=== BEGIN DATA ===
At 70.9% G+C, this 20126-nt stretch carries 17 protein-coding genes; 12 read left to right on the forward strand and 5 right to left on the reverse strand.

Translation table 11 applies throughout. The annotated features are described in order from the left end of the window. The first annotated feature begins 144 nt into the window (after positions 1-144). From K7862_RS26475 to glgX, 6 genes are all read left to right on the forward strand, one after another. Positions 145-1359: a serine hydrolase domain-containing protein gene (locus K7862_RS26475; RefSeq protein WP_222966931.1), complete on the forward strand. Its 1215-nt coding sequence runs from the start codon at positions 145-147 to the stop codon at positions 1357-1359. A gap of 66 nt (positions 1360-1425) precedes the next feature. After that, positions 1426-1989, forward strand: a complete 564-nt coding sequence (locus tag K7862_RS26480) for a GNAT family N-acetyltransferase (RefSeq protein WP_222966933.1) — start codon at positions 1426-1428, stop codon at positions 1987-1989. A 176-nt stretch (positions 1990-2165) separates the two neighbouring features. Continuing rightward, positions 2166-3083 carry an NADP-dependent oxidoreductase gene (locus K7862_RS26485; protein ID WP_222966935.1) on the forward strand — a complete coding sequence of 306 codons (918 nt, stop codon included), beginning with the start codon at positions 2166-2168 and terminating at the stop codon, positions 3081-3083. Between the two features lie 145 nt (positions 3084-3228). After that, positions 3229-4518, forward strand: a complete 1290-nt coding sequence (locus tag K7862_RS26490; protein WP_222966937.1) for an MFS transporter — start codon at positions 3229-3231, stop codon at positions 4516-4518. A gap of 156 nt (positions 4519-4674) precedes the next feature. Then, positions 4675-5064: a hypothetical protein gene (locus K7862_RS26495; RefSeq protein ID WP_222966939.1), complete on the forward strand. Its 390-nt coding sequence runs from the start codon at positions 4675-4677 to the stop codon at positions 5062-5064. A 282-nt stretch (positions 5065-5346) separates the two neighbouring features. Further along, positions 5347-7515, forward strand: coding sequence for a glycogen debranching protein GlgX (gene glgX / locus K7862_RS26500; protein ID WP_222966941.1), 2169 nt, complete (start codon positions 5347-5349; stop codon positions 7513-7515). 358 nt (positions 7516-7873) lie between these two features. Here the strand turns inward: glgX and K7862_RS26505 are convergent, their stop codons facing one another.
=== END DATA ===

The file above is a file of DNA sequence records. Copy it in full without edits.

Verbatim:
At 70.9% G+C, this 20126-nt stretch carries 17 protein-coding genes; 12 read left to right on the forward strand and 5 right to left on the reverse strand.

Translation table 11 applies throughout. The annotated features are described in order from the left end of the window. The first annotated feature begins 144 nt into the window (after positions 1-144). From K7862_RS26475 to glgX, 6 genes are all read left to right on the forward strand, one after another. Positions 145-1359: a serine hydrolase domain-containing protein gene (locus K7862_RS26475; RefSeq protein WP_222966931.1), complete on the forward strand. Its 1215-nt coding sequence runs from the start codon at positions 145-147 to the stop codon at positions 1357-1359. A gap of 66 nt (positions 1360-1425) precedes the next feature. After that, positions 1426-1989, forward strand: a complete 564-nt coding sequence (locus tag K7862_RS26480) for a GNAT family N-acetyltransferase (RefSeq protein WP_222966933.1) — start codon at positions 1426-1428, stop codon at positions 1987-1989. A 176-nt stretch (positions 1990-2165) separates the two neighbouring features. Continuing rightward, positions 2166-3083 carry an NADP-dependent oxidoreductase gene (locus K7862_RS26485; protein ID WP_222966935.1) on the forward strand — a complete coding sequence of 306 codons (918 nt, stop codon included), beginning with the start codon at positions 2166-2168 and terminating at the stop codon, positions 3081-3083. Between the two features lie 145 nt (positions 3084-3228). After that, positions 3229-4518, forward strand: a complete 1290-nt coding sequence (locus tag K7862_RS26490; protein WP_222966937.1) for an MFS transporter — start codon at positions 3229-3231, stop codon at positions 4516-4518. A gap of 156 nt (positions 4519-4674) precedes the next feature. Then, positions 4675-5064: a hypothetical protein gene (locus K7862_RS26495; RefSeq protein ID WP_222966939.1), complete on the forward strand. Its 390-nt coding sequence runs from the start codon at positions 4675-4677 to the stop codon at positions 5062-5064. A 282-nt stretch (positions 5065-5346) separates the two neighbouring features. Further along, positions 5347-7515, forward strand: coding sequence for a glycogen debranching protein GlgX (gene glgX / locus K7862_RS26500; protein ID WP_222966941.1), 2169 nt, complete (start codon positions 5347-5349; stop codon positions 7513-7515). 358 nt (positions 7516-7873) lie between these two features. Here the strand turns inward: glgX and K7862_RS26505 are convergent, their stop codons facing one another.